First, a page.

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The Blog Aquatic

News, opinions, photos and facts from Ocean Conservancy

Do You Want to Help Make History?

Posted On August 8, 2014 by

Photo: US Fish & Wildlife Service

History is about to be made… for the ocean!

Right now, the government is accepting public comments on a proposed plan that would create the world’s largest marine protected area!

Will you take action in support of this plan? We only have until August 15th to submit our comments.

Marine protected areas strongly improve our ocean’s health by fostering vibrant, healthy ocean habitats.

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What Does Ocean Acidification Mean for our Coasts?

Posted On August 7, 2014 by

This post is a collaboration between Sarah Cooley, Ph.D. (Ocean Conservancy) and Meredith White, Ph.D. (Bigelow Laboratory for Ocean Sciences).

As we dig deeper into how ocean acidification will affect our oceans, many scientists are also starting to talk about how it affects our coasts. This is a new focus for scientists and one ripe for new learning. In this post, we will give you a window into the coastal factors that are driving acidification and the solutions at hand.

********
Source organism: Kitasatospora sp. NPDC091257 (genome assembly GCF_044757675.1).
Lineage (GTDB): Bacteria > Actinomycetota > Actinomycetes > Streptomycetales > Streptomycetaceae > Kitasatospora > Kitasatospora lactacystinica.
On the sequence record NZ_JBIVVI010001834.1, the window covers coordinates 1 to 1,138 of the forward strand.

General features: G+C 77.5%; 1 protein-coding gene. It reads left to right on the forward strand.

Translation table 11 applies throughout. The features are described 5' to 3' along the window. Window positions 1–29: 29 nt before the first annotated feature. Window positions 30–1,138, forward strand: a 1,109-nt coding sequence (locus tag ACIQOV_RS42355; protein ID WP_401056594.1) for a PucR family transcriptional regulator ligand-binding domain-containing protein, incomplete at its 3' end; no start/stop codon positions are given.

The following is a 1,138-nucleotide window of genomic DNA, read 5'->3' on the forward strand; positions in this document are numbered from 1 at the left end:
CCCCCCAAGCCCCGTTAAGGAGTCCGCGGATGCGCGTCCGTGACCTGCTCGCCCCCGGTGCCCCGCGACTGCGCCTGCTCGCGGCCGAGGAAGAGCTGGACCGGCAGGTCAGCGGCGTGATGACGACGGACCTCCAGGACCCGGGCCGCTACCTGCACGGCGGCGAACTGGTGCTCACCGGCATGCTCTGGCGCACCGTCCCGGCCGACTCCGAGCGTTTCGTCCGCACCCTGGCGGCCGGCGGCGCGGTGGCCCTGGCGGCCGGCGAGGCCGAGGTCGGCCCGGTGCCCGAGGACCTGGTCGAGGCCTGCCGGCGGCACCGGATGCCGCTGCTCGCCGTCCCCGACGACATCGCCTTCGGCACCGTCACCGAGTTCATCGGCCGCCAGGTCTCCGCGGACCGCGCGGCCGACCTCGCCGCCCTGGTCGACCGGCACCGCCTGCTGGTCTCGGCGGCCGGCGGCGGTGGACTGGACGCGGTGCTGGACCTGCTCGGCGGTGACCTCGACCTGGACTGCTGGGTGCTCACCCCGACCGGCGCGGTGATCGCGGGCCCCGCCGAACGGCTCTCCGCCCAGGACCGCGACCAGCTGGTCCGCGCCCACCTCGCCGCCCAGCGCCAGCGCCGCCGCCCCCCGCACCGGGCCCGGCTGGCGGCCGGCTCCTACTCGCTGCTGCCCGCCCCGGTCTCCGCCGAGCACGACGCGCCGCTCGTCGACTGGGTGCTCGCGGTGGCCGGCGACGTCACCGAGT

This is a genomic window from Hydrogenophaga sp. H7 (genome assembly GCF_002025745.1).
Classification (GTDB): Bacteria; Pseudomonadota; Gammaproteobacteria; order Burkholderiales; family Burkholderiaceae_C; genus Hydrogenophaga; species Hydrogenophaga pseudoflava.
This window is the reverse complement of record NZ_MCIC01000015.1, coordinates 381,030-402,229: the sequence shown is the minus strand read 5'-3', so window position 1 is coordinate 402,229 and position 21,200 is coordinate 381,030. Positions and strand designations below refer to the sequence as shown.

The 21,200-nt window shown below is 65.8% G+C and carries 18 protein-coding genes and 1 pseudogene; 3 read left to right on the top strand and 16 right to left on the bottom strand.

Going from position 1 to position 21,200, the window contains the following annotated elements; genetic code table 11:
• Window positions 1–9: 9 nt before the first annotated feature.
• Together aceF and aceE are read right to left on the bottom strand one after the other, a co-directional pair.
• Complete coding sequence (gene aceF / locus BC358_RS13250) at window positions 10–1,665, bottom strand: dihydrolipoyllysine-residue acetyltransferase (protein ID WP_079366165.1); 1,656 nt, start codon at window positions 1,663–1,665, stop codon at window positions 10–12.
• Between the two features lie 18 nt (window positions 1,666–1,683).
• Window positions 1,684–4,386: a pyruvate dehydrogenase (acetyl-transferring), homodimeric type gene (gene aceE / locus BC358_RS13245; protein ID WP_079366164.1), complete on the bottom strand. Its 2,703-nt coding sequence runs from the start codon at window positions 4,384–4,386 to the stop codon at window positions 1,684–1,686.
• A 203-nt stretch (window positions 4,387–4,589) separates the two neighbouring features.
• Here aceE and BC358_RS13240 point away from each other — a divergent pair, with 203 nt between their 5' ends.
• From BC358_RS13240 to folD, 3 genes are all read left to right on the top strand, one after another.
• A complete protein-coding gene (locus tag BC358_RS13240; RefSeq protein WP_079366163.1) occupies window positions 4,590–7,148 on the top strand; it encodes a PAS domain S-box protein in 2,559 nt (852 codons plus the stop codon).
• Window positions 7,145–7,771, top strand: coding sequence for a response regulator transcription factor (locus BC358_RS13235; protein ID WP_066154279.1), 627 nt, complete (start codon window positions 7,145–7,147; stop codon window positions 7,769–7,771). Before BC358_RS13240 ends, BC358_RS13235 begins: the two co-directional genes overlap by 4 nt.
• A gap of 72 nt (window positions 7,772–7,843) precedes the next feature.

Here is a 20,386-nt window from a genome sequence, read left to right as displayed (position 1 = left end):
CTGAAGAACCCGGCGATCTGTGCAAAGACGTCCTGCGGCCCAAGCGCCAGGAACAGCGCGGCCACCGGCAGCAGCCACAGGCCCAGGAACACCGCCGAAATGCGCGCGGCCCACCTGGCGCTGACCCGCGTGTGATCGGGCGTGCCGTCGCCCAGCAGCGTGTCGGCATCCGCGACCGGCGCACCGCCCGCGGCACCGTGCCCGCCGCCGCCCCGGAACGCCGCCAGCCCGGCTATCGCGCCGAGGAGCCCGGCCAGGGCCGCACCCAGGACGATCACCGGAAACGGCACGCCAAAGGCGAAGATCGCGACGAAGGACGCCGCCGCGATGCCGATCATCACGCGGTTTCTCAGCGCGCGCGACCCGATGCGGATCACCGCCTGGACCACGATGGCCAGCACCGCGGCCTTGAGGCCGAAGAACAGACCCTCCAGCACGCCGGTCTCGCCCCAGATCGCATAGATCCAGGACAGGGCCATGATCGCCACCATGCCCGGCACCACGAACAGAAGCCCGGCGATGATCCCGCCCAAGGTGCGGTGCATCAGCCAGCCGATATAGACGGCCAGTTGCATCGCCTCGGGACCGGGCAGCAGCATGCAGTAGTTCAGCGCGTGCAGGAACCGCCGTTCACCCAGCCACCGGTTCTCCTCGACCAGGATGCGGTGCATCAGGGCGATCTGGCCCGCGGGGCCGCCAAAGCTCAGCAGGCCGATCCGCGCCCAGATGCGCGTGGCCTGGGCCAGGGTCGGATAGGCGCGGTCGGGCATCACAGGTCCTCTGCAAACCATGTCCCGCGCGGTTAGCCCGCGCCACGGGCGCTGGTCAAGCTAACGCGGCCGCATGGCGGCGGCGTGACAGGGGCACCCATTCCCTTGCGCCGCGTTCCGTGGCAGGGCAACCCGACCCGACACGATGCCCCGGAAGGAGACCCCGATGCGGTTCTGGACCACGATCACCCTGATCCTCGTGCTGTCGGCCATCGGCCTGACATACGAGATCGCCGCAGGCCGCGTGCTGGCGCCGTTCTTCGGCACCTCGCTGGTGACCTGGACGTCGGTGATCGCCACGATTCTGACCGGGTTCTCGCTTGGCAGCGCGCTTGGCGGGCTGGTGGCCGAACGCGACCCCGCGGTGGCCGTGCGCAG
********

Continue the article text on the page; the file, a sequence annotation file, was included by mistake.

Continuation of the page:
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Interview: Deep-Sea Researcher Dr. Samantha Joye on Microbes in the Gulf

Posted On August 6, 2014 by

Dr. Samantha Joye aboard the research vessel Atlantis with the submersible Alvin in the background. Credit: Antonia Juhasz

This blog is part of a series of interviews with scientists who are championing marine research in the Gulf of Mexico.

Dr. Samantha Joye is a Professor of Marine Sciences in the University of Georgia in Athens, Georgia. She is an expert in biogeochemistry and microbial ecology and works in open-ocean, deep-sea and coastal ecosystems. Her work is interdisciplinary, bridging the fields of chemistry, microbiology and geology. Following the BP Deepwater Horizon oil disaster, Dr. Joye joined a team of scientists in the Gulf, investigating oil plumes from the disaster in the open ocean of the Gulf, which at the time BP claimed did not exist. Her team’s discoveries proved that there was more oil and gas in the water than BP and government agencies had predicted. She continues to study the impacts of the BP oil disaster, as well as the ecological processes at natural oil and gas seeps in the Gulf, Arctic Ocean and in the Guaymas Basin.